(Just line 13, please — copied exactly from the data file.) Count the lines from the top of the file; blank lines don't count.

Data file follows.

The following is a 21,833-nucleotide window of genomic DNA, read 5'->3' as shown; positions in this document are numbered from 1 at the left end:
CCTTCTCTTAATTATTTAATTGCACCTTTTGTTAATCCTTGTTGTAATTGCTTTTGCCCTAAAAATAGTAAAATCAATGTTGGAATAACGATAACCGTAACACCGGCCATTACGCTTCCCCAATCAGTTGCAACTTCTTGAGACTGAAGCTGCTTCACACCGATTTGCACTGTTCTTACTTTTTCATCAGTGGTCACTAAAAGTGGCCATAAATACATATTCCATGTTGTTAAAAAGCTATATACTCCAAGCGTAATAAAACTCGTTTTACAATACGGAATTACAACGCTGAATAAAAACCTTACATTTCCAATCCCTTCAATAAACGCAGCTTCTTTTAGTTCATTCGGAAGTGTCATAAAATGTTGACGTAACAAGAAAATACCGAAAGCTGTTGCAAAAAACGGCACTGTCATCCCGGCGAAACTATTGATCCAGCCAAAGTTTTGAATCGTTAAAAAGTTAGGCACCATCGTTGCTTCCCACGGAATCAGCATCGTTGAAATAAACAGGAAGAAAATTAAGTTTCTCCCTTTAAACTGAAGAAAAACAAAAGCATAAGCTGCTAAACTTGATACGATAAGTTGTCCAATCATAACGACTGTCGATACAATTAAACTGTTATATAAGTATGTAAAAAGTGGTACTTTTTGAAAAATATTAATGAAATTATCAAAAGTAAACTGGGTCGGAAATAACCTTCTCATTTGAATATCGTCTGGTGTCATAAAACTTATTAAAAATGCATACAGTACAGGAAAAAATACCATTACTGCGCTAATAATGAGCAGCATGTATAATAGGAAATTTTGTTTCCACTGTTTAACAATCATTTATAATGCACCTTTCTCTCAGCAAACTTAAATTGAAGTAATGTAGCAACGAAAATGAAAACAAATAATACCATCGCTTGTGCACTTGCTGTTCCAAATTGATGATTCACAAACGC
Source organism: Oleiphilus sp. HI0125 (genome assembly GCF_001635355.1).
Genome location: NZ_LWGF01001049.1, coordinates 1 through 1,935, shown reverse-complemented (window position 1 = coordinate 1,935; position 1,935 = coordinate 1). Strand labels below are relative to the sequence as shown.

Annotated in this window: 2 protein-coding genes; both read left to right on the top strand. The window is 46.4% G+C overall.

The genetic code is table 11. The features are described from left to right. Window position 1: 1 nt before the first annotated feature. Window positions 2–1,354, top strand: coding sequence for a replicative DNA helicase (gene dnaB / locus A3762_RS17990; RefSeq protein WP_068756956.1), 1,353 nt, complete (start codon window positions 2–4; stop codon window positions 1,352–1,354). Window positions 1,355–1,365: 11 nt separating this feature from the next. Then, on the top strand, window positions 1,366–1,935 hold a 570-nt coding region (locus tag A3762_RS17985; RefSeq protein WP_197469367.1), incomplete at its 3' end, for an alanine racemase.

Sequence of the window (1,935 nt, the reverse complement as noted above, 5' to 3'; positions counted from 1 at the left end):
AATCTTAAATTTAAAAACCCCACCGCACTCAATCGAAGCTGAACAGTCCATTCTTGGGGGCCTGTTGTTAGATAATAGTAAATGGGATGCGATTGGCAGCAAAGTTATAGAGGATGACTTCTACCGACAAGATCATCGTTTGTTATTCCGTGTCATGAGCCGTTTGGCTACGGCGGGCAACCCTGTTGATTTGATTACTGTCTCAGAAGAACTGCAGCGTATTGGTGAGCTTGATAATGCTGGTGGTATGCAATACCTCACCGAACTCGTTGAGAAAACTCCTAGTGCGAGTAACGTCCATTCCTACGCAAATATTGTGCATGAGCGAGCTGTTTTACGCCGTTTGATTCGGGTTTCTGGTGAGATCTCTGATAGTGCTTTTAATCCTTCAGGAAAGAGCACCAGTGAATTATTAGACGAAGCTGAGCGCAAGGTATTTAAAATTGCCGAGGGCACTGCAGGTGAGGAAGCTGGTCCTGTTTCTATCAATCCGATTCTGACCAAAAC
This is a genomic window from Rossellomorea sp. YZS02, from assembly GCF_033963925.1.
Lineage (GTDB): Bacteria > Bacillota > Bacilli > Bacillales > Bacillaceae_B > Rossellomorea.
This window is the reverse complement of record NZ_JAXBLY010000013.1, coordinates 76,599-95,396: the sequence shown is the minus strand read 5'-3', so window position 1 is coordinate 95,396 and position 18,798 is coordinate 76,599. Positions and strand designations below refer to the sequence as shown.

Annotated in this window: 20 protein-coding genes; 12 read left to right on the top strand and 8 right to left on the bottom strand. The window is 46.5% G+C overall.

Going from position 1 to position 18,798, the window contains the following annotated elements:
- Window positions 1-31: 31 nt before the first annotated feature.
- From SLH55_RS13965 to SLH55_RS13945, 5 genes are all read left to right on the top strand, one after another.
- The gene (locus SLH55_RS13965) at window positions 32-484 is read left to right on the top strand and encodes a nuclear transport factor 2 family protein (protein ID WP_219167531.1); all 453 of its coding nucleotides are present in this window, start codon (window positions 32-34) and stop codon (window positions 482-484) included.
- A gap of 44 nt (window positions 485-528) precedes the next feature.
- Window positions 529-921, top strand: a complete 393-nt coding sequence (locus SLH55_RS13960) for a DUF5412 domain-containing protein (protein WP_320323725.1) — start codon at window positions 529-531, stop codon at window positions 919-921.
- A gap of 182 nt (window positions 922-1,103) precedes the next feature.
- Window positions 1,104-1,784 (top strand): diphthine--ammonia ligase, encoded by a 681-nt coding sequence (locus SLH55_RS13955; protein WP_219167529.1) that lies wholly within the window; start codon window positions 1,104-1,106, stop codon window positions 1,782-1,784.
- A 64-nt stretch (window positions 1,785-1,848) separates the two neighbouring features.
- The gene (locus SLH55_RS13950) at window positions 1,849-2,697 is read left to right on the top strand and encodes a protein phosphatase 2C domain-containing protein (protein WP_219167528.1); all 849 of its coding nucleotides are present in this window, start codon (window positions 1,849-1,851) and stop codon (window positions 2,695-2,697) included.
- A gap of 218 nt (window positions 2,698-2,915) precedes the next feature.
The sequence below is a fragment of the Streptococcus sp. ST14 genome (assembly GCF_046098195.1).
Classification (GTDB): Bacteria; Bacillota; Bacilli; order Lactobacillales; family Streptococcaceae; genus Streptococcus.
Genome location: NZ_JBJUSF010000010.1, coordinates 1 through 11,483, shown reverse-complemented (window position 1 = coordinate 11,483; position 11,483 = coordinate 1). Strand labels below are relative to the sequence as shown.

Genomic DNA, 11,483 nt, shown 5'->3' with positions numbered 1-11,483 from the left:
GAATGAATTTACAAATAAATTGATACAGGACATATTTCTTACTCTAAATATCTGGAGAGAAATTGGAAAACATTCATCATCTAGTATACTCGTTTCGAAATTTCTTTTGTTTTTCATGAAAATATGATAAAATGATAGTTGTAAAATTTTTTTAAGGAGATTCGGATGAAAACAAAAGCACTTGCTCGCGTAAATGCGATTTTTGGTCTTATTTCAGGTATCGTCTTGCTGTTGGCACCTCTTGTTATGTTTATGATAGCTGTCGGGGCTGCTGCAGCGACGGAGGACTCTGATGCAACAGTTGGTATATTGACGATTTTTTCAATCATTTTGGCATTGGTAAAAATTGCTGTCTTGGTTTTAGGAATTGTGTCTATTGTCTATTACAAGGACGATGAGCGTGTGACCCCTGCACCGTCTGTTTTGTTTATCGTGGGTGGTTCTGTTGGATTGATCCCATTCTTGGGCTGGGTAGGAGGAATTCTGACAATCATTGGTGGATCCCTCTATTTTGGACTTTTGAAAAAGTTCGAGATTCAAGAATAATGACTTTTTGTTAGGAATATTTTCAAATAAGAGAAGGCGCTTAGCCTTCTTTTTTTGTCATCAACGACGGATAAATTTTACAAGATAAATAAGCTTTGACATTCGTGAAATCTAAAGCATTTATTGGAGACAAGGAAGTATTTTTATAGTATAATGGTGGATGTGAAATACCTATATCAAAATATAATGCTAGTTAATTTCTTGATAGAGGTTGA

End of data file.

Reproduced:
Going from position 1 to position 18,798, the window contains the following annotated elements: